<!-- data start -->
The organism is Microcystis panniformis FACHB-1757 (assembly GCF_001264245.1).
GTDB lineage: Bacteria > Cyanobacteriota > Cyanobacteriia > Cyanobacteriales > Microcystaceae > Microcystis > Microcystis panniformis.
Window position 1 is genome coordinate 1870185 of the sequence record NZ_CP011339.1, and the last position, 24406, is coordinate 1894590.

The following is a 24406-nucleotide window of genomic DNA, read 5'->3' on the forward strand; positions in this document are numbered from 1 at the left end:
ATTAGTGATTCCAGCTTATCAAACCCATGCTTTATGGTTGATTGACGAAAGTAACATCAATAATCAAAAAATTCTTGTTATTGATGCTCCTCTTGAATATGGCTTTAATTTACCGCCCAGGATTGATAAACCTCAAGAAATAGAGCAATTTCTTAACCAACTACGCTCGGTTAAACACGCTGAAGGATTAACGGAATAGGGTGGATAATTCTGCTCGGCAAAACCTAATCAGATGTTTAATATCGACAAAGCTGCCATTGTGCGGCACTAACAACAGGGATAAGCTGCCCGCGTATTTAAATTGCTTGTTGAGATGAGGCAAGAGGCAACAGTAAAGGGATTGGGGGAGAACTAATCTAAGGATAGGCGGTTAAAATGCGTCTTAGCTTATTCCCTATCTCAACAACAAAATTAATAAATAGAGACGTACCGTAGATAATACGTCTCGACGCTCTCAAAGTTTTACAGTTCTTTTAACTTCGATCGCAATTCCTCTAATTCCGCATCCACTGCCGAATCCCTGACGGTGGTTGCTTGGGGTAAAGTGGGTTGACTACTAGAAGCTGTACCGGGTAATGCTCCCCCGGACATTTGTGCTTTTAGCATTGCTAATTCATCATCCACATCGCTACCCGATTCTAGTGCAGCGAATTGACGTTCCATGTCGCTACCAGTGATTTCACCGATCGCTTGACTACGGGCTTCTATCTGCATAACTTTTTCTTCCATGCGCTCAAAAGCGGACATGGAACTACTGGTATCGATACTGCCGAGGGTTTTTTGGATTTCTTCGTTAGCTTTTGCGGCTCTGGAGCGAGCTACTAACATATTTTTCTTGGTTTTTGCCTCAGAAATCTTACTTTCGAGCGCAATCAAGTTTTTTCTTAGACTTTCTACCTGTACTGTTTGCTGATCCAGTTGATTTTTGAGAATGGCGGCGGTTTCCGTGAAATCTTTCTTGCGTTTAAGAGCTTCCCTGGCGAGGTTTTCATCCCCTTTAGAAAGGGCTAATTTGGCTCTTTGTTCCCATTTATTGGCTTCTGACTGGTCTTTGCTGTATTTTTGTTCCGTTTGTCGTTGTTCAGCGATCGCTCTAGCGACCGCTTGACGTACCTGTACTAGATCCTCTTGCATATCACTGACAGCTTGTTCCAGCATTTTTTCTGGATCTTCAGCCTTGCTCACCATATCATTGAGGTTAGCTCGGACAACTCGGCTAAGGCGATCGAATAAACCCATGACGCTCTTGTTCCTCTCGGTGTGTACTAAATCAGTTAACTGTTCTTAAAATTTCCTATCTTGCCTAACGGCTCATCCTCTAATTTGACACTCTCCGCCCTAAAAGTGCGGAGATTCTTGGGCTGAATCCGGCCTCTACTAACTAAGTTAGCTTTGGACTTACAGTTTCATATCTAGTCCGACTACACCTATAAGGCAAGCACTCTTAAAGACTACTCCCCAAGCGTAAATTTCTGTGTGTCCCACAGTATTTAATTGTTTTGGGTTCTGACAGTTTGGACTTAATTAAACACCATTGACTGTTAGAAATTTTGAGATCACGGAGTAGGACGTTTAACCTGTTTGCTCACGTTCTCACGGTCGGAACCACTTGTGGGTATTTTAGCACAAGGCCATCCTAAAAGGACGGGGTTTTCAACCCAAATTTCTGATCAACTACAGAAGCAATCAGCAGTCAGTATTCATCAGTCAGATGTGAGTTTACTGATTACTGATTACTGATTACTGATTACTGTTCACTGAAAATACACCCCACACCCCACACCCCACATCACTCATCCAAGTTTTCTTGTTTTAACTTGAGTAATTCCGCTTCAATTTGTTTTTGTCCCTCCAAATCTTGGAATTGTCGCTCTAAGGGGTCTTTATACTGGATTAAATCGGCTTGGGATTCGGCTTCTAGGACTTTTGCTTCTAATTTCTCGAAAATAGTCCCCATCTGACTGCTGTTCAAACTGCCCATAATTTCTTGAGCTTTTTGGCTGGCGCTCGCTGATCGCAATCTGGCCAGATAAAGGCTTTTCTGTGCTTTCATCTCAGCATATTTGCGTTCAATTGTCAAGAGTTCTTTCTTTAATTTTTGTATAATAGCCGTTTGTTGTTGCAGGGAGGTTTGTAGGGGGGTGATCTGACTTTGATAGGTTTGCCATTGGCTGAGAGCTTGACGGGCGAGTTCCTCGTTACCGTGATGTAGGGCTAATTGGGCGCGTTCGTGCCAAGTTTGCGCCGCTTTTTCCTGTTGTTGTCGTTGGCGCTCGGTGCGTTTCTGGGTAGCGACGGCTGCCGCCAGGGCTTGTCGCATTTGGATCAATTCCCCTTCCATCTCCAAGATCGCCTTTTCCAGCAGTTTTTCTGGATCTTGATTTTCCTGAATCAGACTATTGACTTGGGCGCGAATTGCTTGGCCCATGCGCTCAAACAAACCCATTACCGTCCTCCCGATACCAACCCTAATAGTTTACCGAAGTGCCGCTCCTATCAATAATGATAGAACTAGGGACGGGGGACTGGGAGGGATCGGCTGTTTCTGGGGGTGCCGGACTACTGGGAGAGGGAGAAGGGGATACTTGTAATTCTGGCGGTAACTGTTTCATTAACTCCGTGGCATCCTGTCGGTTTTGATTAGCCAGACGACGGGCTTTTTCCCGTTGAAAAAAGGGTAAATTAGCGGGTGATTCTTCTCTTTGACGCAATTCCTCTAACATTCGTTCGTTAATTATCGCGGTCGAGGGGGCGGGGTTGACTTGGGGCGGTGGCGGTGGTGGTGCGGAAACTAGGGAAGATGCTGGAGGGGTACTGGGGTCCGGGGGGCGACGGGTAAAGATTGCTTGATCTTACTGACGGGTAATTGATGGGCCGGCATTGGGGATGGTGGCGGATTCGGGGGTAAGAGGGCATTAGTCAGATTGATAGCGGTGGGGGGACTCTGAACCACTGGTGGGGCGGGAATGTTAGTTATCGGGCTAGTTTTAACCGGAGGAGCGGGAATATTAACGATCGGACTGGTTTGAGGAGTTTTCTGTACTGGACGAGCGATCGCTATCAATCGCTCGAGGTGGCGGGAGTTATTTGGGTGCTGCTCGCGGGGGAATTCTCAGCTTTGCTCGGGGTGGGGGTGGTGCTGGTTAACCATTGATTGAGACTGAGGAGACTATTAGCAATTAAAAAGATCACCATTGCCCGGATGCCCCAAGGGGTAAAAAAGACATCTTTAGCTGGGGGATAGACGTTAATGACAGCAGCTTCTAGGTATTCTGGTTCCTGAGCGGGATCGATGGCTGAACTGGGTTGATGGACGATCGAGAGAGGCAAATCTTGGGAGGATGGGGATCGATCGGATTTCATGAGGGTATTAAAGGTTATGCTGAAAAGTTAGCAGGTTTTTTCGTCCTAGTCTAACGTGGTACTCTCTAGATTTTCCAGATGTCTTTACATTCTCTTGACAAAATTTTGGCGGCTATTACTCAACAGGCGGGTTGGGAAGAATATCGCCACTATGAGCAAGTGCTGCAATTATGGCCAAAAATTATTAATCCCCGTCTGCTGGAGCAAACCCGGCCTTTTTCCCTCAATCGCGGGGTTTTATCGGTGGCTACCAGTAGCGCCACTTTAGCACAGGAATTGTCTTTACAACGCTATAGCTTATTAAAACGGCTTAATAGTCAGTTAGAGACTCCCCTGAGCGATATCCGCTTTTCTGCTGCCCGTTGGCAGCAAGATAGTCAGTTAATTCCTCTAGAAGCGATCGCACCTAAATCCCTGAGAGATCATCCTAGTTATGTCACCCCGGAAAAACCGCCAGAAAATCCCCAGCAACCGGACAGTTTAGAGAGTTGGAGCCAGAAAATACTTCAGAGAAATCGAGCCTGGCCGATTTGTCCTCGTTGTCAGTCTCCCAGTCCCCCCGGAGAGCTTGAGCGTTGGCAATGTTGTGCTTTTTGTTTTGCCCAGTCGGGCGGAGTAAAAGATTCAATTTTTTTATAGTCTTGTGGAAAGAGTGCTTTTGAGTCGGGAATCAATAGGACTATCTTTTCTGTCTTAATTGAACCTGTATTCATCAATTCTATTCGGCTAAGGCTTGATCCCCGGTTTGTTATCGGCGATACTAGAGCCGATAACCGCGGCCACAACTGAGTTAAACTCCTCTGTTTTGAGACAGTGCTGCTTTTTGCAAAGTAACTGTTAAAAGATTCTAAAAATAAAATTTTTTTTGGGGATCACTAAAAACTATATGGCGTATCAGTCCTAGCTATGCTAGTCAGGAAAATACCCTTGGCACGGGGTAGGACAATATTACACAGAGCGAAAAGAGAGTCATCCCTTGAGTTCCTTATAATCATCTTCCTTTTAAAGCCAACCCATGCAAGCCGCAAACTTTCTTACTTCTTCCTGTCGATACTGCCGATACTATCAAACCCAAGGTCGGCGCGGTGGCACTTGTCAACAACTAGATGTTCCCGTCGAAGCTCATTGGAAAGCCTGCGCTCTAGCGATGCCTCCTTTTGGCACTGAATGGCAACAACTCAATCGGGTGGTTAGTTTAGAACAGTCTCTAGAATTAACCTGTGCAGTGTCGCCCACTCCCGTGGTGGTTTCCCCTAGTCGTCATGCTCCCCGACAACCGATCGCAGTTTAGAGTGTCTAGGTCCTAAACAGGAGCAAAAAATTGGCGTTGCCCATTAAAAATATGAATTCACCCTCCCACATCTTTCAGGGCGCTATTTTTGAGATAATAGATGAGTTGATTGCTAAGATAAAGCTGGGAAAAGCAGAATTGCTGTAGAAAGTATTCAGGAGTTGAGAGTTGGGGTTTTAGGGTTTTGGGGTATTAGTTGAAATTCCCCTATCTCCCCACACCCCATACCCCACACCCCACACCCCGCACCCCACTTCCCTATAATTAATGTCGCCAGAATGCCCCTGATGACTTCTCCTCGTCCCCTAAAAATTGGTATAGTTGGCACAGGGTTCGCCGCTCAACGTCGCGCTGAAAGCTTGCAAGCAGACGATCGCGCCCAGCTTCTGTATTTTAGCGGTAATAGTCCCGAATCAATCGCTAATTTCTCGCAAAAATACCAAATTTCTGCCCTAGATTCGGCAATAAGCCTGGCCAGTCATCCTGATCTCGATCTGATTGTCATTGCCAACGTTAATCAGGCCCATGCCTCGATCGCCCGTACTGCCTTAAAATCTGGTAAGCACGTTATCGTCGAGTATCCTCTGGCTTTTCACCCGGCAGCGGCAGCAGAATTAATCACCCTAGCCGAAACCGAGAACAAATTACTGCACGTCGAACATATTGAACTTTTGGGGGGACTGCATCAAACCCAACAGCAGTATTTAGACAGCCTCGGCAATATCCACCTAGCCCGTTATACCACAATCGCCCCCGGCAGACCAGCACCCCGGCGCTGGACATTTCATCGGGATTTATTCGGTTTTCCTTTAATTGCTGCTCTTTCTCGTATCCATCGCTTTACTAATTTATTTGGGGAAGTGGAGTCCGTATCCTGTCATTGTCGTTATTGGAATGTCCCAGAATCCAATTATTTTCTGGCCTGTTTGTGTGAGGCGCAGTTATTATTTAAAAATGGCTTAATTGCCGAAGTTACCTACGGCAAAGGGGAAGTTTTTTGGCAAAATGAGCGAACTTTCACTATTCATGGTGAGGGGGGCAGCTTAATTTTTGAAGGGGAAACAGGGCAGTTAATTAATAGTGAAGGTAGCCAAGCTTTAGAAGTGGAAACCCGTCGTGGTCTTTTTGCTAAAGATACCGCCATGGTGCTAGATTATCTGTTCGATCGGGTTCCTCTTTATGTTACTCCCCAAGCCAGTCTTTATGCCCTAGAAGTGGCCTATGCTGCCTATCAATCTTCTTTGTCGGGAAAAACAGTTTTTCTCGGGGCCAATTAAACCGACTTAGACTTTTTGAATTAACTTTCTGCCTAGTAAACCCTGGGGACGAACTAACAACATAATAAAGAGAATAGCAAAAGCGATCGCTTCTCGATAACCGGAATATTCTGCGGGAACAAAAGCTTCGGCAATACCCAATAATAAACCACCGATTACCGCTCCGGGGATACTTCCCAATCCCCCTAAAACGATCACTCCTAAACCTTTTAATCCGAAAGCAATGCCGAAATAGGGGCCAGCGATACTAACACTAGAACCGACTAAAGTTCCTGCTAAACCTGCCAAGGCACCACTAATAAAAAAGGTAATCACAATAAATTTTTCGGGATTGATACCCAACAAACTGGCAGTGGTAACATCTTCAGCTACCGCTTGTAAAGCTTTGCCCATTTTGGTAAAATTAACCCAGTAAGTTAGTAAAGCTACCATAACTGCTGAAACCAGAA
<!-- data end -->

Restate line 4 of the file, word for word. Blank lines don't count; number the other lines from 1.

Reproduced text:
The following is a 24406-nucleotide window of genomic DNA, read 5'->3' on the forward strand; positions in this document are numbered from 1 at the left end: